Miquita grew up with little money, made a load of it in her early 20s, lost it all, and is now back on her feet and buying her first home. Of her free-spending early 20s, she has said that she “lived well, ridiculously well, but was just a bit too generous.” She spent £20,000 on her 21st birthday party, let her friends use her credit cards, and was declared bankrupt at 27 after failing to pay a £170,000 tax bill. “But whether I’ve had money or not, I’ve always preferred secondhand clothes,” she says. “When I was on Popworld the stylists would bring in Topshop or whatever, but I never felt as good as I did in something I’d found on Portobello market.”

Sometimes, secondhand means finding a designer-label bargain. For this shoot, she unearthed an immaculate Thierry Mugler skirt suit and a pristine Burberry knit polo dress in preppy navy and white, but she’s not really looking for designer names. “I don’t use the word vintage,” she says, “as that makes it sounds expensive. When you say ‘vintage’ it sounds like the doors are closed against you. I want to be like, I’m on TV wearing a skirt that cost £2 in a charity shop. That’s where the joy is.”

Maria is ready for her next closeup. She’s wearing a belted dress in a sunshine yellow floral. “I picked this one out myself,” she tells me. Miquita thinks it “very Talented Mr Ripley”, but Andi spots a different kind of fashion reference. “Do you know, that dress reminds me of pictures of you in Antigua when you were young,” she says, and her mum’s face lights up. This year, the Olivers have been reconnecting with their West Indian heritage, travelling to Antigua, Barbuda and Barbados for a two-part BBC Two series, The Caribbean with Andi and Miquita.

Since the trip, Miquita has started thinking about the roots of her own style in a different way. “Like, for instance, I’ve always loved a kitten heel. I think they are chic as fuck, and also I’m terrible at walking in high heels. But then I went to the Caribbean and looked around me and I was like, “Wait, this is basically what my aunties wore.” A kitten heel with a neat pair of trousers, that’s basically me. That’s the thing about style. It goes deeper than you realise.”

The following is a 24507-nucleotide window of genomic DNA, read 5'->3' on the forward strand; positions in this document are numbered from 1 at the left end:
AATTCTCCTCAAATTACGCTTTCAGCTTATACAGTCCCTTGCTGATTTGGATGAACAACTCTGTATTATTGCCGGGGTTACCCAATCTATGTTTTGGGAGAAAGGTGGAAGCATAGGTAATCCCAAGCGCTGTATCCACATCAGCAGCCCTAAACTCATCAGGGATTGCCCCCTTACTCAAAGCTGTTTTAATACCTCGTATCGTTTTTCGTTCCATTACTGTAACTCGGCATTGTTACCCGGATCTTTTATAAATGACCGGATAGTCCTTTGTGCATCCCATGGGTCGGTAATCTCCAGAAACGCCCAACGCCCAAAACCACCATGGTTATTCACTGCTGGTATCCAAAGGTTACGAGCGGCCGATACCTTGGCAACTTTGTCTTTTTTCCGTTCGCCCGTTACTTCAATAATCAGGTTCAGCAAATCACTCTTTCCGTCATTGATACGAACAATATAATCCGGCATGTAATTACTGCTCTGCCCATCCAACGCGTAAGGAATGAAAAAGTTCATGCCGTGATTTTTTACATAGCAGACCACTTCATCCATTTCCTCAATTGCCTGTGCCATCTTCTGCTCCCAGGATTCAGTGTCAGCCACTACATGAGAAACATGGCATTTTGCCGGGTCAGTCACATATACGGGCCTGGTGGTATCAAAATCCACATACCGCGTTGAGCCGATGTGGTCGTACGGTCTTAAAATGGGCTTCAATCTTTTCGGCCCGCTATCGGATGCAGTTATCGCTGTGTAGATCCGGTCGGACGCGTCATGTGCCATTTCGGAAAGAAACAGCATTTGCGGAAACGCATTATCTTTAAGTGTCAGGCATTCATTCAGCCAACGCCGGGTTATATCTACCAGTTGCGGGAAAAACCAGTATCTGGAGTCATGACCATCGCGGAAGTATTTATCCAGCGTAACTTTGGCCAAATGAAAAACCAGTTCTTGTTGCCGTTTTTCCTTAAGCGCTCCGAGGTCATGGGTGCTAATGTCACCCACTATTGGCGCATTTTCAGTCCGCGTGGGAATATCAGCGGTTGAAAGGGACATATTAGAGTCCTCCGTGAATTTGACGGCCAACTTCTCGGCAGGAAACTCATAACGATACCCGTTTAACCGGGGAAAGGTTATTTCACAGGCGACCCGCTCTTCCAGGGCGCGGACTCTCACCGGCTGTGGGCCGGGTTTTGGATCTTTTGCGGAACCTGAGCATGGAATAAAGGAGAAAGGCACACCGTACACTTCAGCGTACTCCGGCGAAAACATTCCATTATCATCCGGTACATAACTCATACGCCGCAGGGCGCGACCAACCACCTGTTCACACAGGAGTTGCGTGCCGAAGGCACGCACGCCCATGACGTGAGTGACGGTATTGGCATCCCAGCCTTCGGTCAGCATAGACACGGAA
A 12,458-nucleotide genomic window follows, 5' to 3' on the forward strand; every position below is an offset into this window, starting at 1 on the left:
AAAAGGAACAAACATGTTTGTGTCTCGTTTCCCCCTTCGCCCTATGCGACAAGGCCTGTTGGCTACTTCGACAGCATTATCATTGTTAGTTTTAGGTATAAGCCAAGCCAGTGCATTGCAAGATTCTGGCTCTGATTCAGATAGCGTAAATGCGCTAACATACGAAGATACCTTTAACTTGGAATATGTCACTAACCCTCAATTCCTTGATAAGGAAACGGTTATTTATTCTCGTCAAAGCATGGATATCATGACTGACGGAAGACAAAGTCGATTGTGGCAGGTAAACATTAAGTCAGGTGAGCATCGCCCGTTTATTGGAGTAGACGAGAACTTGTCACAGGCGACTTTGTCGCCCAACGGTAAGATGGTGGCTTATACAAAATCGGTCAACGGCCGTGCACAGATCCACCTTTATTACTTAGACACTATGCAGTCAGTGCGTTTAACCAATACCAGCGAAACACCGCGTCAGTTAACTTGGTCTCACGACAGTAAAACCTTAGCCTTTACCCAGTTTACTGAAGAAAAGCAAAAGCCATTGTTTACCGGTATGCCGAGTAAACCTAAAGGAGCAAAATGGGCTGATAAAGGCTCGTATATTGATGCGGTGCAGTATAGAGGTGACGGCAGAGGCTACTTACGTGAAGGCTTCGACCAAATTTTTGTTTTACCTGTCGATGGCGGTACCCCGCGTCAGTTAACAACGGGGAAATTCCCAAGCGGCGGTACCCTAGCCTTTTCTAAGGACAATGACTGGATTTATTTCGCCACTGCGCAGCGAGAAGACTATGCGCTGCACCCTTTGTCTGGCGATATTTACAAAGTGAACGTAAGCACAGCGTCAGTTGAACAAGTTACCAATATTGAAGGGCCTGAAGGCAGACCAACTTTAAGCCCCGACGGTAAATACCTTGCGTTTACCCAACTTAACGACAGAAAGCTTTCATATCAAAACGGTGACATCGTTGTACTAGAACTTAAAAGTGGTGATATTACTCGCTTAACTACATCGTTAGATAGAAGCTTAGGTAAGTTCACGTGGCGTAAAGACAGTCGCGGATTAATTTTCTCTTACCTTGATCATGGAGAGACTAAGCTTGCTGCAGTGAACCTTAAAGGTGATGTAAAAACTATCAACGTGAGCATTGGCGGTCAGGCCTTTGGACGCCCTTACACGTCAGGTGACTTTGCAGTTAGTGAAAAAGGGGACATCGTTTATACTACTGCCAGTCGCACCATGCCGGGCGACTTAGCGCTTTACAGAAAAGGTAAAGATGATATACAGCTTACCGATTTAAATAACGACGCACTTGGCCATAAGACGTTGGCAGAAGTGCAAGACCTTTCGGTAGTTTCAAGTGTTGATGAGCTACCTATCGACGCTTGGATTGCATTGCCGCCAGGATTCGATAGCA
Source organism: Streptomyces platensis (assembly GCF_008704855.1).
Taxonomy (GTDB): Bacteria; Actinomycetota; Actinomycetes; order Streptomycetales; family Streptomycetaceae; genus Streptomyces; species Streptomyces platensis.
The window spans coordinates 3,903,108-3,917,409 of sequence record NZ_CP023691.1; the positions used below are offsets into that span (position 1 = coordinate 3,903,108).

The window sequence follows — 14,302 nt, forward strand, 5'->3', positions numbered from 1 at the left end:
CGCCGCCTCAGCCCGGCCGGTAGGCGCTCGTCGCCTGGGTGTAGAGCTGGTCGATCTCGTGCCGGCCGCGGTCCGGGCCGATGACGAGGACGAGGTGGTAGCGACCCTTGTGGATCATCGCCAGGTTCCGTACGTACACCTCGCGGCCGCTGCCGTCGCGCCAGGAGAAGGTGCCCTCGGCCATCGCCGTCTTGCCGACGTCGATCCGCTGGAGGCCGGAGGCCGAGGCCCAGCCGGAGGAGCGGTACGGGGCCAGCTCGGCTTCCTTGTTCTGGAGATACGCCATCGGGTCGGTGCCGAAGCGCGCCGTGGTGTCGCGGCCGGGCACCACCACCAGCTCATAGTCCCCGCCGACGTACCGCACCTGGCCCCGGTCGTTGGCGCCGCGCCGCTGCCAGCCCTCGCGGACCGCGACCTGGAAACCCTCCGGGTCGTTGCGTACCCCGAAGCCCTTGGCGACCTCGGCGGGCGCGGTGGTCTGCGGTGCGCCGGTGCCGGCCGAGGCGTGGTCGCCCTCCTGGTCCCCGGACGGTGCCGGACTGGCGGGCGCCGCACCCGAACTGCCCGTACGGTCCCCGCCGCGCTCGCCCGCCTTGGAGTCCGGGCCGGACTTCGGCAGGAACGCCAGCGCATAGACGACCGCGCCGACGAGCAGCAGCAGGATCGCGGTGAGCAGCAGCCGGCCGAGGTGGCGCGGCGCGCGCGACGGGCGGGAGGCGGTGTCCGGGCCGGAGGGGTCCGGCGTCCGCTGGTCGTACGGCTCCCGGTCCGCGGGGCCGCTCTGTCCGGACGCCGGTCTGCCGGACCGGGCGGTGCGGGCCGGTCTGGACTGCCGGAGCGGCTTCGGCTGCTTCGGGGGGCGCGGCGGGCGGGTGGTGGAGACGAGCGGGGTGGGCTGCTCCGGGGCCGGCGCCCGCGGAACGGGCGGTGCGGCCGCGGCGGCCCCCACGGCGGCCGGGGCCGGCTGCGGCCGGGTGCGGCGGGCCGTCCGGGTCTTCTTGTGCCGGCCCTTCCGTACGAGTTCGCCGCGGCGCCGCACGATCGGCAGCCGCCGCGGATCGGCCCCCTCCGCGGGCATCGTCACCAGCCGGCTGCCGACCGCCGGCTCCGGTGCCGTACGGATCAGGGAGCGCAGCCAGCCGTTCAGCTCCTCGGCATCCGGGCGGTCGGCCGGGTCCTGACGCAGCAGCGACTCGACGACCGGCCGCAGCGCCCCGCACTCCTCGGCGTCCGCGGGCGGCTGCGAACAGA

Secondhand September “shouldn’t be a lecture, or a test,” says Miquita. The trick to finding great clothes in charity shops, she says, is “to listen to your instinct. Have an open mind and see what speaks to you. I’ll walk into a shop and a stripe will catch my eye, or the shape of a collar. After a few times it gets easier to get in touch with what speaks to you. You need to look around and think: who am I? Which is a big question, obviously. Secondhand shops are the most fun way I know to find out.”

Don’t get hung up on size
“Think in terms of shape and cut, rather than looking for your size”, says Miquita. Sizing varies between brands and over time, so it’s much quicker to scan the rack for shapes that work for you – whether that’s tailored jackets, or floaty dresses – and narrow it down from there.

Embrace alterations
Miquita swears by the tailoring and repair expertise from the London alterations team Make Nu. But for a simple job like making a skirt shorter, try your local dry cleaner for a quick fix.

Channel your inner magpie
“Don’t walk in to the shop thinking you know exactly what you are looking for,” says Maria. “Be open to the colour or texture that catches your eye.”

Take your time
Charity shops can feel underwhelming when you first walk in. “Slow yourself down, open your eyes and really look,” says Miquita.

Don’t stop at clothes
“I’ve bought vases and shot glasses, tea sets, a whole dinner service,” says Andi. “And you can’t beat a secondhand book in an old edition with an inscription in the front.”

Take part in Oxfam’s Second Hand September and help protect our planet while freshening up your wardrobe

September 3, 2022 at 10:57AM Jess Cartner-Morley